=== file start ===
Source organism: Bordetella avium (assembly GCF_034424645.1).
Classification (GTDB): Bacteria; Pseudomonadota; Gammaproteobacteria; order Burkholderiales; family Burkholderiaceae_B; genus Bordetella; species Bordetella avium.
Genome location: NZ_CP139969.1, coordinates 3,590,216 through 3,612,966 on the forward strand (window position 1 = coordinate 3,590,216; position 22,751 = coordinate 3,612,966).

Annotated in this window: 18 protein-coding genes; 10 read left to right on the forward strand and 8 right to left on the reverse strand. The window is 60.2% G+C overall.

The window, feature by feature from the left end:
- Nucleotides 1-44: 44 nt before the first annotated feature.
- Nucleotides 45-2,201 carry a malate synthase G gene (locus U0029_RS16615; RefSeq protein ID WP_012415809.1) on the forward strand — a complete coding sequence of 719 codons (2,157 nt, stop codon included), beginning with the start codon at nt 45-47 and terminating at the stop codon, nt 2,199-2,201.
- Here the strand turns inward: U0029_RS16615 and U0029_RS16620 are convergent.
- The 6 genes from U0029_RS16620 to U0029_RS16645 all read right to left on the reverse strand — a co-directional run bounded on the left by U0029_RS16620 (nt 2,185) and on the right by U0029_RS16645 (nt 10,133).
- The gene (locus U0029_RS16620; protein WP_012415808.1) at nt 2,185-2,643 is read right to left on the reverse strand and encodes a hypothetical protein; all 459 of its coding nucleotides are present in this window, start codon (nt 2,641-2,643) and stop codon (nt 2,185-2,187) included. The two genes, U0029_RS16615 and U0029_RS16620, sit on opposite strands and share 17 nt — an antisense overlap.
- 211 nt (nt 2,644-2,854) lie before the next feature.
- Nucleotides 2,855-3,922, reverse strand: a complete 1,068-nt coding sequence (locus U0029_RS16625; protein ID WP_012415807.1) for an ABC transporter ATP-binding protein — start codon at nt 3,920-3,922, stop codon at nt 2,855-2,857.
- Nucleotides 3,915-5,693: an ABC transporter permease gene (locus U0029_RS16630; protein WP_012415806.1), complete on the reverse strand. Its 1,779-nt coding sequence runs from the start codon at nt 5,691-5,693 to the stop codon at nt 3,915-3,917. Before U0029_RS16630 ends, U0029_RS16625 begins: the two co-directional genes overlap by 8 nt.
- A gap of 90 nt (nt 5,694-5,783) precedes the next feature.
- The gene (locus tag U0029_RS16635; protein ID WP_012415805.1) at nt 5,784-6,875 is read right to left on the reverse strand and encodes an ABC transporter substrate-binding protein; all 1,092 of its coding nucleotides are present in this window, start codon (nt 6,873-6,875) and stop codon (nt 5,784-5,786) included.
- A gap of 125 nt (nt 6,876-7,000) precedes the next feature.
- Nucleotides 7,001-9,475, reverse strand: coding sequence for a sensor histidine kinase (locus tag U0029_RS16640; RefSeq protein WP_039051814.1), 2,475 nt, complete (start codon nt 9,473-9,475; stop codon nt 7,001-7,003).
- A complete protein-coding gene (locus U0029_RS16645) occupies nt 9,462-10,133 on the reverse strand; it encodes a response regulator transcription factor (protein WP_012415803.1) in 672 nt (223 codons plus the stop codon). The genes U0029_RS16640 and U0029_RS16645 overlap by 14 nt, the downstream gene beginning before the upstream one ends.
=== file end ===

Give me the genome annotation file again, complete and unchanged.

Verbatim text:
Source organism: Bordetella avium (assembly GCF_034424645.1).
Classification (GTDB): Bacteria; Pseudomonadota; Gammaproteobacteria; order Burkholderiales; family Burkholderiaceae_B; genus Bordetella; species Bordetella avium.
Genome location: NZ_CP139969.1, coordinates 3,590,216 through 3,612,966 on the forward strand (window position 1 = coordinate 3,590,216; position 22,751 = coordinate 3,612,966).

Annotated in this window: 18 protein-coding genes; 10 read left to right on the forward strand and 8 right to left on the reverse strand. The window is 60.2% G+C overall.

The window, feature by feature from the left end:
- Nucleotides 1-44: 44 nt before the first annotated feature.
- Nucleotides 45-2,201 carry a malate synthase G gene (locus U0029_RS16615; RefSeq protein ID WP_012415809.1) on the forward strand — a complete coding sequence of 719 codons (2,157 nt, stop codon included), beginning with the start codon at nt 45-47 and terminating at the stop codon, nt 2,199-2,201.
- Here the strand turns inward: U0029_RS16615 and U0029_RS16620 are convergent.
- The 6 genes from U0029_RS16620 to U0029_RS16645 all read right to left on the reverse strand — a co-directional run bounded on the left by U0029_RS16620 (nt 2,185) and on the right by U0029_RS16645 (nt 10,133).
- The gene (locus U0029_RS16620; protein WP_012415808.1) at nt 2,185-2,643 is read right to left on the reverse strand and encodes a hypothetical protein; all 459 of its coding nucleotides are present in this window, start codon (nt 2,641-2,643) and stop codon (nt 2,185-2,187) included. The two genes, U0029_RS16615 and U0029_RS16620, sit on opposite strands and share 17 nt — an antisense overlap.
- 211 nt (nt 2,644-2,854) lie before the next feature.
- Nucleotides 2,855-3,922, reverse strand: a complete 1,068-nt coding sequence (locus U0029_RS16625; protein ID WP_012415807.1) for an ABC transporter ATP-binding protein — start codon at nt 3,920-3,922, stop codon at nt 2,855-2,857.
- Nucleotides 3,915-5,693: an ABC transporter permease gene (locus U0029_RS16630; protein WP_012415806.1), complete on the reverse strand. Its 1,779-nt coding sequence runs from the start codon at nt 5,691-5,693 to the stop codon at nt 3,915-3,917. Before U0029_RS16630 ends, U0029_RS16625 begins: the two co-directional genes overlap by 8 nt.
- A gap of 90 nt (nt 5,694-5,783) precedes the next feature.
- The gene (locus tag U0029_RS16635; protein ID WP_012415805.1) at nt 5,784-6,875 is read right to left on the reverse strand and encodes an ABC transporter substrate-binding protein; all 1,092 of its coding nucleotides are present in this window, start codon (nt 6,873-6,875) and stop codon (nt 5,784-5,786) included.
- A gap of 125 nt (nt 6,876-7,000) precedes the next feature.
- Nucleotides 7,001-9,475, reverse strand: coding sequence for a sensor histidine kinase (locus tag U0029_RS16640; RefSeq protein WP_039051814.1), 2,475 nt, complete (start codon nt 9,473-9,475; stop codon nt 7,001-7,003).
- A complete protein-coding gene (locus U0029_RS16645) occupies nt 9,462-10,133 on the reverse strand; it encodes a response regulator transcription factor (protein WP_012415803.1) in 672 nt (223 codons plus the stop codon). The genes U0029_RS16640 and U0029_RS16645 overlap by 14 nt, the downstream gene beginning before the upstream one ends.